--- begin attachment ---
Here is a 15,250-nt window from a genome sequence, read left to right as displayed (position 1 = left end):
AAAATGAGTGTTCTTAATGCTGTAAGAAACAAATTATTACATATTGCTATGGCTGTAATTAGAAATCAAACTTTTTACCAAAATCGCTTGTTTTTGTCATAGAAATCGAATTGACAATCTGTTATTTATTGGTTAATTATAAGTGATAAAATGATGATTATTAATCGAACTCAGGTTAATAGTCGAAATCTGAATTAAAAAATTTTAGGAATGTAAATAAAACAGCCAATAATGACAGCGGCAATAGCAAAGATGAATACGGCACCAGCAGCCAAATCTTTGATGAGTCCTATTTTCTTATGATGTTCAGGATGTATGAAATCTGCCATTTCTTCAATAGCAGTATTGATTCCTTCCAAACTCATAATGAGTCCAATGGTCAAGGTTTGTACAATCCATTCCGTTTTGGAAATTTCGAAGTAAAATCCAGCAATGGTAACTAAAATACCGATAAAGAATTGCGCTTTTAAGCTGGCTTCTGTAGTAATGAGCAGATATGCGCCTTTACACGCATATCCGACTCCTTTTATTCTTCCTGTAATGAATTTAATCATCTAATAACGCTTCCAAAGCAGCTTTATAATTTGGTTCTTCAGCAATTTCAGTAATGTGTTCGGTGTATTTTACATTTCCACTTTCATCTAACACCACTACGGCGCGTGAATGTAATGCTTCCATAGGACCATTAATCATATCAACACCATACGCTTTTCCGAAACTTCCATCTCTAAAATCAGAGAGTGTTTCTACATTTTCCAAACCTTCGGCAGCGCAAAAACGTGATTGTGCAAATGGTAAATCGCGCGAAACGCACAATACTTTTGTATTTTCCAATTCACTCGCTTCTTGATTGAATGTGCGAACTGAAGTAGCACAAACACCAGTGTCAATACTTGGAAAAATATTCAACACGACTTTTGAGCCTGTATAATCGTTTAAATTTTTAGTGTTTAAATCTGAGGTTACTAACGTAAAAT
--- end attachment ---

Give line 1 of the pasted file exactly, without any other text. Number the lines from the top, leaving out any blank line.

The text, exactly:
Here is a 15,250-nt window from a genome sequence, read left to right as displayed (position 1 = left end):